Following on Friday’s post – about the $25 billion Tony Blair asked us to give over 10 years for aid to Africa and the $674 million we did commit – I had planned to devote today’s column to a really interesting, important conference call with economist Jeffrey Sachs I listened in on Friday. It’s too important to dilute with other stuff – let alone the huge mound of money and political stuff that follows – so please check back tomorrow or Wednesday.


Less Antman: ‘You should tell your readers ASAP that, if they have outstanding student loans they are repaying for themselves (Stafford loans) or their kids (PLUS loans), they should get them consolidated before July 1 to lock in low rates (as low as 2.88% on consolidated Stafford loans). All the fixed rates go up 1.93% on July 1. Generally, as long as you start the application process before the end of this month, you should qualify, but verify with your lender.’


That that last item was actually about . . . your money. Hey, I do hope to have something helpful to say about your money once in a while. Look at AXP up a tad at $54.83. Look at APC at $82.51 and CSPLF at $7.55 and CMM at $22 and BOREF flirting with $9. (Now if we can only get TXCO back up to its recent high.) I’m still holding all these. Hope springs eternal. And I’m holding my Prepaid Legal Services LEAPS (VPXAE), suggested here March 18 at $11.80 when the stock was $35.

Those $11.80 LEAPS are valued now at more than $18 – better than 50% in two months – because the underlying stock closed Friday at $43, and these LEAPS give you the right to buy it at $25 any time until January, 2007.

(The right to buy at $25 something you can turn around and sell for $43 is worth at least the $18 difference. In this case, because the options have a year and a half left to run, they are probably worth yet a couple of dollars more.)

PPD and its LEAPS remain risky. But listen to Glenn Hudson, the reader who first kindly sent in this recommendation. He points out that short-sellers are betting heavily against PPD – so much so that perhaps a third of the 15 million outstanding shares and fully half the ‘float’ of 10 million readily tradable shares have been borrowed by short-sellers (who will someday, in theory, need to buy them back to return them).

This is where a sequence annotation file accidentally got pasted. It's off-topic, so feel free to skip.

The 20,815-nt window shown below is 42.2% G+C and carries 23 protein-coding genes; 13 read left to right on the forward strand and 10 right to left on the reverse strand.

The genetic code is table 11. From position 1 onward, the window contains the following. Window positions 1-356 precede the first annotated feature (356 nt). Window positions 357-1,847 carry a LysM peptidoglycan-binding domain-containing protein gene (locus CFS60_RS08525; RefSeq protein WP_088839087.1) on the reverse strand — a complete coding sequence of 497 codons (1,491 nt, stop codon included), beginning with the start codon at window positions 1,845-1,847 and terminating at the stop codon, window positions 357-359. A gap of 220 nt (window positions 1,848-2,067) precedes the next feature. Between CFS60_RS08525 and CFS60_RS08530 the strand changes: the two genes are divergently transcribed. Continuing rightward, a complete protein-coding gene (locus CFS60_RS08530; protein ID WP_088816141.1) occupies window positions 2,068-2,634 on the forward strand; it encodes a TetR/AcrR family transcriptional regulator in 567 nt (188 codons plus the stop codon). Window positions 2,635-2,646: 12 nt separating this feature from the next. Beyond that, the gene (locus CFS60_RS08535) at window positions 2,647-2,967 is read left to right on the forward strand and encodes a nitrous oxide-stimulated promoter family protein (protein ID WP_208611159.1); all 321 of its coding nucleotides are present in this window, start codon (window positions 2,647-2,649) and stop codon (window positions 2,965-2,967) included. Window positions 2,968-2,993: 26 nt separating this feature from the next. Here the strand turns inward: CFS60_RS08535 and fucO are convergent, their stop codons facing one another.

Glenn Hudson: ‘You might let your readers know about the short squeeze that is just now starting. Based on the 5.13 million-share short interest outstanding at 5/13/05 and the low volume between 5/16/05 to 6/15/05, there should be at least 4.7 to 4.8 million shorts outstanding as of 6/15/05. With 4.7 million shorts trapped and Prepaid ready to announce great second quarter membership & recruiting numbers, this stock is poised to really take off. It should easily reach up to the $50 to $60 range and depending how shorts react could go above that figure!’

☞ I’m not at all sure PPD is a good company (shorts often have good reason to be short) . . . although I can imagine a robust market for the ‘identity-theft protection’ I think they have begun to sell. (Whether or not that protection is a good value I don’t know either. I have my doubts.) And I certainly don’t know what kind of second quarter numbers they will report. The only things I do know for sure are that I wouldn’t short the stock here – and would be nervous if I had.

And that because our LEAPS don’t expire until 2007, by which time any gain would be lightly taxed as a long-term gain, there is an extra little incentive to hang on for a while to see what happens.

Remember, this is a speculation – PPD could implode tomorrow for reasons I know nothing about. Certainly my brilliant Google puts speculation proved how easily I can lose 100% of your money. But there are worse speculative positions than to own options on a stock with a gigantic short interest – especially when, miracle of miracles, the underlying company claims, at least, to be making money.


Unless you are OK having some fun at the expense of the President. But before you laugh too hard, let’s remember how badly he’s often been misunderstimated. It’s small consolation (if faintly hopeful) that Americans nearly two to one now believe we’re on the wrong track. That suggests we might one day choose the right track.


Wayne Seibert: ‘I read your site only occasionally, so I could be missing things, but I wonder why you don’t do something daring like challenge your party line once in a while?’

Fair question. Two reasons:

1. The obvious one: As Treasurer of the Party, I will not be spending a lot of time knocking it (although I will never write something favorable about our side, or negative about the other side, that I don’t believe).